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Curvature of Ellipse 
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#1
Dec1008, 10:20 AM

P: 24

Find Curvature of Ellipse given x=3*cos(t) and y=4*sin(t) at the points (3,0) and (0,4)
Relevant equations: curvature at r(s) is k(s)=dT/ds when r(s) is arc length parametrization and T is the unit tangent vector I usually use the formula k(t)= (r'(t) x r''(t))/r'(t)^3 So, r(t)=<3cost,4sint> and r'(t)= <3sint,4cost> and r''(t)=<3cost,4sint> do I just plug them in for k(t)? And I'm clueless about how to use the given points. Someone help please. Thank you 


#2
Dec1008, 10:29 AM

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P: 25,228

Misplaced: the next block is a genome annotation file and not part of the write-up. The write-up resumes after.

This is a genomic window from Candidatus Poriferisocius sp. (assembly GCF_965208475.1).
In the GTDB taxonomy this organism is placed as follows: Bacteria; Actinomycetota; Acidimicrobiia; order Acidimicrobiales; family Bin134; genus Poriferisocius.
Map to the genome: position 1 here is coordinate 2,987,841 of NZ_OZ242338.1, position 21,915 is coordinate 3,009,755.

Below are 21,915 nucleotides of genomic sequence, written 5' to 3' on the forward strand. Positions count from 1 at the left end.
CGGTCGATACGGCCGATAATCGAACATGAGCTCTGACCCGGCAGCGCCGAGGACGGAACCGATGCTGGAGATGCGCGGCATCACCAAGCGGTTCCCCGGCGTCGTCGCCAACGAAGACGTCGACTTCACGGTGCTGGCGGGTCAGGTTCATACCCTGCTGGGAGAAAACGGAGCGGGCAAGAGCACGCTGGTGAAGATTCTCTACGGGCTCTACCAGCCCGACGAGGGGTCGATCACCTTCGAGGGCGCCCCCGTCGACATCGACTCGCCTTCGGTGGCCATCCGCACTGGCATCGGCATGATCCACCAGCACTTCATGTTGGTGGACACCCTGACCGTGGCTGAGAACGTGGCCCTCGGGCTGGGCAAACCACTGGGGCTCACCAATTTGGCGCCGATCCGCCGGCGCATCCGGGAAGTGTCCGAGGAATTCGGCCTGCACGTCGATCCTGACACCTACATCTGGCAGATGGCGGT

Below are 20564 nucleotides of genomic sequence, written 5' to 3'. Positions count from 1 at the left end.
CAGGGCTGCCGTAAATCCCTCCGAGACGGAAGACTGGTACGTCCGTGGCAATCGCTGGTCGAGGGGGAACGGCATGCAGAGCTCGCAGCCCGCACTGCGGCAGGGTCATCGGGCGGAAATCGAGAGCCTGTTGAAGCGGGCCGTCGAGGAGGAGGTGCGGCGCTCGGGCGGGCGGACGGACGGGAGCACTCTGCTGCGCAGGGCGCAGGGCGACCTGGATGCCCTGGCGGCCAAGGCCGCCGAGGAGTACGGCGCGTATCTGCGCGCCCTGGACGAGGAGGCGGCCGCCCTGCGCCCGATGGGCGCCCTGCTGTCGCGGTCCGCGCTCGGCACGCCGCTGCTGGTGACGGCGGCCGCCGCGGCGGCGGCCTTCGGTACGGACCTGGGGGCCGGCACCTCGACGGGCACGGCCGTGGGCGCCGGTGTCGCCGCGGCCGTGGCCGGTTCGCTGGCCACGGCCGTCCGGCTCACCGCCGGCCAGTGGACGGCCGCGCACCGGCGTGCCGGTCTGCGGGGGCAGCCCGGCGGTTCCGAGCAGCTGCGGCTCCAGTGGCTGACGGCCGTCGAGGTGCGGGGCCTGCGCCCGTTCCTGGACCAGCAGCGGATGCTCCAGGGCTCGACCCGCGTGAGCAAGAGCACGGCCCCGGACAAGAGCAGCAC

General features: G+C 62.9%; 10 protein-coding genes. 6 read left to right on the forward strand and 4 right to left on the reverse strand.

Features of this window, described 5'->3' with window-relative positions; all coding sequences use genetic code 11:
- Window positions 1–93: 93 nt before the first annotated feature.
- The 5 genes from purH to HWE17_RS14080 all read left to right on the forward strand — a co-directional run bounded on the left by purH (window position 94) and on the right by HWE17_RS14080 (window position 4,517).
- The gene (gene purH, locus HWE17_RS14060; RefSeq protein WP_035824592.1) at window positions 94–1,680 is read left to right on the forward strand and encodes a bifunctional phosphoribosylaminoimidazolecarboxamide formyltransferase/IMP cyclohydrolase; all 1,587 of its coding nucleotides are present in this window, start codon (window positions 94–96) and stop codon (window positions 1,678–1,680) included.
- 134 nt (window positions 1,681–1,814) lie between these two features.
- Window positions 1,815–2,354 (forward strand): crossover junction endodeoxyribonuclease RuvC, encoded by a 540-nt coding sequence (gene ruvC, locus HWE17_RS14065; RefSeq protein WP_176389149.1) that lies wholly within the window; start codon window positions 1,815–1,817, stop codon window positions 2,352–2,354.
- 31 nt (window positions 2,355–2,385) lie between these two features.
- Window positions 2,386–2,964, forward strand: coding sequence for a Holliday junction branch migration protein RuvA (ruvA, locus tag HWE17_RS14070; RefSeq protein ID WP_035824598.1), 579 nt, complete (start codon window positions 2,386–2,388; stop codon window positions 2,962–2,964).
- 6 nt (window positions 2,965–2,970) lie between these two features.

Yes, you can just plug them into k(t). You'll need to do a cross product, so take the z component of the vectors to be zero. When you get k as a function of t, then you just need to go back and set (3*cos(t),4*sin(t))=(3,0) and figure out what t is for the first point. Ditto for the second.



#3
Dec1008, 11:12 AM

P: 24

Thanks, but I'm not sure I completely understand
This is what I got so far, please correct me if I'm wrong: r'(t) x r''(t)= 12sint^2+12cost^2 = 12 r'(t) x r''(t)= sqrt(144) =12 r'(t)^3 = (9sint^2+16cost^2)^(3/2) k(t)= 12/(9sint^2+16cost^2)^(3/2) from what you've said, (3*cos(t),4*sin(t))=(3,0), so 3cost=3 => t= 0 or 2pi and 4sint=0 => t=0 or 2pi similarly (3*cos(t),4*sin(t))=(0,4), so 3cost=0 => t=pi/2 or 3pi/2 and 4sint=4 => t=pi/2 Sry if this is a stupid question, but how do I apply that to k(t)? 


#4
Dec1008, 01:27 PM

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Curvature of Ellipse



#5
Dec1008, 02:52 PM

P: 24

Oh I see.. okay, thank you very much!



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